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Lewes, Delaware
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March 24, 2000     Cape Gazette
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March 24, 2000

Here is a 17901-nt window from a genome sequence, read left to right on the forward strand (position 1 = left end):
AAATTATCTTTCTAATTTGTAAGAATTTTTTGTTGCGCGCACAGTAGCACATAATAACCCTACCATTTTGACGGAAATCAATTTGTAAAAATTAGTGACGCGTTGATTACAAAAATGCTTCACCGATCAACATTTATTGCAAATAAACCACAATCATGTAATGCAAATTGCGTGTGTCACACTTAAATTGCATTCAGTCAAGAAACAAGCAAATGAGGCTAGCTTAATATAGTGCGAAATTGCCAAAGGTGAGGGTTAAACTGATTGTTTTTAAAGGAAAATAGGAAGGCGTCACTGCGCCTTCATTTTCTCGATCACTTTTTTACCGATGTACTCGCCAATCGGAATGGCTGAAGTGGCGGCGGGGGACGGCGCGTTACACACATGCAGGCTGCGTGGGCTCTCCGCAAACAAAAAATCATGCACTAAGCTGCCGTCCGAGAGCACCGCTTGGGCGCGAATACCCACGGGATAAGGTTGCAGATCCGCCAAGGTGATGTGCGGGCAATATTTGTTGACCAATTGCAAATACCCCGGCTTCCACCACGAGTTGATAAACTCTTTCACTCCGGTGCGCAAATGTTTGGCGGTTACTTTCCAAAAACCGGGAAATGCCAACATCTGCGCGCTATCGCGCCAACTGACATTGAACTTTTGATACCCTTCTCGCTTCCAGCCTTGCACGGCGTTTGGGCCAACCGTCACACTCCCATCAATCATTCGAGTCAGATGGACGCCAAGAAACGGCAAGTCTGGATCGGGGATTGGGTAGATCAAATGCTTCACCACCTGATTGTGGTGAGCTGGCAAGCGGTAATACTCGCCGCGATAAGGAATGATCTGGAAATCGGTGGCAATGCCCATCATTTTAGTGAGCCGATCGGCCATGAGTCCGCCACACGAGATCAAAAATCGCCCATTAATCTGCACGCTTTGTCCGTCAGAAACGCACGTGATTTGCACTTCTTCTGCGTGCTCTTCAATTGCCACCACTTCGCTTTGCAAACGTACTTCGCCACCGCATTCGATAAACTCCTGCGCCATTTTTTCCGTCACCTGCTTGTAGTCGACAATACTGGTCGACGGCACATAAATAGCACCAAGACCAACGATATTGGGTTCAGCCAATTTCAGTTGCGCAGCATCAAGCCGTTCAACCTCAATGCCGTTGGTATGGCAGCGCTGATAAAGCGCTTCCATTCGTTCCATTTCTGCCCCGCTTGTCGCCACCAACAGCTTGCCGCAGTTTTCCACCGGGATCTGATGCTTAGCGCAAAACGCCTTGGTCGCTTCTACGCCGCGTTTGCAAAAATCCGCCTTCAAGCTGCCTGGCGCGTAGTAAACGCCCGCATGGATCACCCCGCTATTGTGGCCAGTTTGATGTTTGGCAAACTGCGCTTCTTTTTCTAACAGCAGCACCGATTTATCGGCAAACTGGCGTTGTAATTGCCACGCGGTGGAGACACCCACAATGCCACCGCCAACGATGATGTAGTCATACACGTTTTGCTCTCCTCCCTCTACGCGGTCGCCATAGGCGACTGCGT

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8 - CAPE GAZETTE, Friday, Letters Continued from page 7 Historic Cat Society . says thank you - We wish to thank the communi- ty of Lewes and all the individuals who participated in making our first event so successful. We now have four more sponsors for our society along with many more volunteers. On Feb. 29, the Historic Lewes Cat Society held its first event with the Doris Day Foundation Spay Day and Kent County SP- CA. Because of the kind cooperation of two Lewes businesses - the Au- rora Grill on Savannah Road and Sugar & Spice on Second Street in Lewes, we were able to staff a table from 8 a.m. to 4 p.m. for this very important day. The society was able to sell 23 SPCA certificates for the neuter- ing of 11 male cats and one male dog; and the spaying of 10 female cats and one female dog. We also wish to thank the following veteri- narians who have volunteered to work with the Kent County SPCA for this cause: Savannah Animal Hospital, Lewes; A Little Vet Clinic, Milford; Haven Lake Ani- mal Hospital, Milford; Milford Animal Hospital; Bridgeville Ani- mal Hospital; Four Paws Vet Clin- ic, Seaford; and Eastern Shore Vet Hospital, Laurel. We will continue to work with the community in an attempt to encourage those who have pets or wish to sponspor, support or adopt one of the historic Lewes cats to have them spayed/neutered for their future well being. If you wish us to participate in an event that you are holding in Lewes, please contact us via our P.O.Box 353, Lewes DE 19958 or Barefootin' Continued from page 7 "I'm not taking any chances," she said from a safe distance. I looked hard for bubbles and wait- ed for the animal to resurface but saw nothing. As I stood and pon- dered, it occurred tO me that the animal had left the first trail of bubbles as a clear sign to take our attention away from a den in the bank of the railroad bed where it probably  young. That behav- ior would 15o similar to the broken wing routine of a killdeer that shrieks and mimics a wound as it draws potential predators away from its nest. Tiring of waiting for the otter to resurface, I walked out on some clumps to photograph the pilings from the old bridge. While I clicked off a few frames, slight motion to my right caught my at- tendon. The otter, this time with no bubble trail, had resurfaced 20 yards below the old bridge and watched to see whether we posed any threat. It snorted no more and rose up no more. We soon left it March 24 - March 30, 9.000 callus at 228-6792. We are also prepared to hold educational sem- inars for your group or schools to make everyone aware of what our society is about and doing so that all can appreciate these beautiful animals. Vivian Barry Historic Lewes Cat Society Lewes Beach House says thanks for benefit help The volunteers and staff of the Children's Beach House would like to thank the many people in our community who helped make our Christmas Art benefit such a SUCCESS. Because our exciting new building is still under construc- tion, the event was held in the Of- ficer's Club at Cape Henlopen State Park and required extra cre- ativity and cooperation. Everyone rose to the challenge and over $11,500 was raised for our environmental education pro- gram for children with special needs. This program serves nearly 4,000 Delaware children each year. We were particularly touched by the very generous response of local businesses that donated both auction items and food for our preview reception and silent auc- tion, as well as community groups that provided wooden standards for artwork, live music and Christmas carolers, parking atten- dants and parking lot lighting. Thank you to A Page in Time Scrapbook Supplies, Antique Cor- ner, Applebee's Restaurant, Ar- leen's Sweet Things, Atlantic Theaters, Auntie M's Emporium, Aurora Grill, Barry's Gull Cot- tage B & B, Beach Bake Shoppe, Beach Tans & Hair Design, Beany's Games and Puzzles, Beebe Medical Center Dietary Department, Beebe Medical Foundation, Best Equipment Inc., Best's Store Inc., Betsy's, Bob i to its natural world, glad to have seen its display. IT TAKF A SPECIAL talent to spot a Cooper's hawk yanking feathers from a fresfily-killed robin in the grass of a front yard while driving along at 40 miles per hour. Robbie Schroeder, biol- ogy teacher extraordinaire and ca- pable behind the wheel, has that Evans Restaurant, Book Cellar, Books by the Bay, Boy Scout Troop 1, Buttery Restaurant, Cali- fornia Cuts, Candy Kitchen Shoppes, Cape Heniopen Electric, Carlton's, Casual Elegance, Char- lie's Christmas Trees, CHHS Choir, Christmas Spirit, Christ- mas Tree Hill, Classic Clam, Clip- per Ship, Coastal Concerts Inc., Country Accents, County Bank, Cove Liquors, Craft Collection, Crafty Annie, Creative Concepts, Creative Impression, Deanna's, DelDOT, Delaware Beverages Co., Delaware Importers Inc., Dockside Gift Ship, Dolphin Dreaming, Dreamweavers Interi- ors, Duron Paint & Wallcover- ings, Fifth Avenue Jewelers, Fig- urehead, Fins & Feathers, First Union Bank, First State Photo, Fisherman Magazine, Flowers by Mayumi, Fun for All, Furniture Gallery, Gertie's Greengrocer, Gifted Gourmet, Great Earth, Habersham Peddler Interiors, Hair Station, Harry & David's, and Heart's Delight Catering. Also were Heritage Antique Market, Holland Jewelers, House of Candles, Irish Eyes Pub & Restaurant, It's a Wonderful Loaf, Jeweli's Antiques & Jewelry, Jiffy Lube, Jillian's Creative Hair De- signs, Joss, Kids Ketch, La Rosa Negra, Lamp Post Restaurant, Lavender Fields, Lemon Tree, Lenox Factory Outlet, Lewes Printing Inc., Lighthouse, Light- house Restaurant, Lloyd's IGA, Mare's Bear Quilt Shop, McDon- ald's, Meadowmere Marine, Mel- lon Bank, Midway Office & Art Supply, Midway Package Store, Midwest Feather & Down, Mill Outlet, Millman's Hardware and Mimosa Ministry Inc. Also were Misty Harbor, Mizzen Mast, Morris Shoe Store, Mugs & Stitches, Murrow's Flowers & Gifts, Mustard Seed, Nature's Touch, Oakcreek Home Furnishings, Oshkosh B'Gosh, Peninsula Gallery, Peppers, Pizza talent. The occasion was our an- num bird count and we were driv- ing along Jefferson Bridge Road south of Bethany Beach and head- ed for Assawoman Wildlife Area. Jeff Fried joined us with a sharp set of binbculars and a keen inter- est. We backed up to take a look at the Cooper's hawk. It responded by taking its food and flying off Dennis Fomey photo Remains of the old Queen Anne Railroad bridge across Black Hog Gut stand quietly in a wild part of Sussex County. Villa, Pretzeland, Queen Anne's Railroad, Quiet Storm, R. Laporte Home Improvements, Rehoboth Art & Framing,, Roadhouse Steak Joint, Roadsters Wine & Spirits, Rocky Mountain Chocolate, Rocks, Rims and Rapids, Rose & Crown Restau- rant, Ruby Tuesdays, Saxon Swan, Sea Shell Shop, Skate- world, So Fun Kids, St. Anne's Church, St. Peter's ECW, Step- ping Stone, Smart Kingston Gal- leries, Studio One Hair Design, Sugar & Sl3ice, Super G, Susie K Shoppe, Swan's Nest, Sylvia's Wicker & Candle, Terrific Toys, The Firm, Third Edition, Thistles, Totes Factory Store, Trader's Jew- elry & Gift Shop, Twita Farreii, Two Friends Ltd., Uncle Phil's Tin Shop, Wearable Art Re- hoboth, Webster's, Western Auto, Wicker Outlet, Wicker Village, Windsor's, Wooden Indian, Wooding's Beach Deli, Write Ex- pression. Support symphony in Lewes on April 1 At 8 p.m., Saturday, April I, the Mid-Atlantic Symphony Orches- tra will perform at the Cape Hen- Iopen High School in Lewes. In addition to performing some of the Mozart's greatest work, the orchestra will also provide operat- ic selections by Handel and Bar- her. It is a truly a rare experience to have live classical music per- formed by professional musicians here in Sussex County. To insure future performances, your support is greatly needed. You can show your support today by simply pur- chasing tickets for this perform- ance and by informing your friends. Better yet, surprise them with a ticket. For ticket information, please call 644-2366, Phillip Jackson Lewes into the pines for a quieter place to enjoy its meal. We usually do our count in late January or Feb- ruary and come up with 60 to 70 species. This year we struggled to get 48 species. The last we got was yellow-shafted flickers in the open fields of the marine research park at the College of Marine Studies in Lewes. We found a bald eagle in a tree along Miller's Creek on the north side of Assawoman and it gave us a nice display of its white head and tail and foot leggings when it decided to fly. We saw several os- preys, a red-tail hawk with its fluffy white breast! feathers perched in the edge of a woods near Roxana and wood ducks and a kingfisher around a shallow pond in Assawoman. A large flock'of brant sitting in the north parking lot at Indian River Inlet was a pleasant surprise. We missed a number of shore- birds that we usually get and searched hard, without success, for a marsh hawk. The parrots of Silver Lake in Rehoboth were al- so MIA. The list was still impressive to Mt. Pleasant thanks Dewey Lions Club On behalf of the Mt. Pleasant United Methodist Church in Re- hoboth, we would like to thank the members, spouses and volun- teers of the Dewey Beach Lions Club for taking time out of their busy schedules to purchase, wrap and distribute gifts to 200 children in the Rehoboth community dur- ing the Christmas holidays. Although each child, parent or guardian cannot thank each per- son individually, please know that we are extremely grateful for all you have done for us. Diaz Bonviile Coordinator Mt. Pleasant United Methodist Church Dr. Kent Price praised for community work May I take this opportunity to thank you for the fine article on SPLASH '99 and in particular, the encomium awarded Dr. Kent Price. I was privileged to attend and was even recognized by the chair for having been a small part of the success of the Citizens Advisory Committee. However, everyone missed what I think is one of Dr. Price's finest attributes. Over the years I attended many presentations by the scientific community related to problems in our inland bays. I left many of them with only slightly more knowledge than I had before. I never attended one of Dr. Price's presentations that left me wondering what we were talking about. His ability to communicate with lay people like myself was a breath of fresh air. Larry Wonderlin Rehoboth us and these beautiful ornaments of nature continue to bring great pleasure to those who take the time to observe. This year's sightings included starlings, grackles, robins, Canada geese, mourning doves, great blue herons, Carolina wren,s mocking- birds, house finches and herring gulls. We also found turkey vul- tures and black vultures, buffle- heads and rock doves (otherwise known as pigeons), cormorants, black scoters, red-throated loons, red-breasted merganzers, pied- billed grebes and juncos. We found lots of red-wing blackbirds and mallards, Bonaparte gulls in Silver Lake, black ducks, canvas- backs, ruddy ducks, bluebiils (al- so known as scaup or blackheads and coots - all also in Silver Lake. We also found ring-gilled gulls, cardinals, bluebirds, brown creep- ers, chickadees, yeliow-rumped warblers, pine warblers, shovel- ers, green-wing teal, snow geese and pintails. Silver Lake and Assawoman Wildlife Area continue to he two of the richest birding spots of Delaware's Cape Region.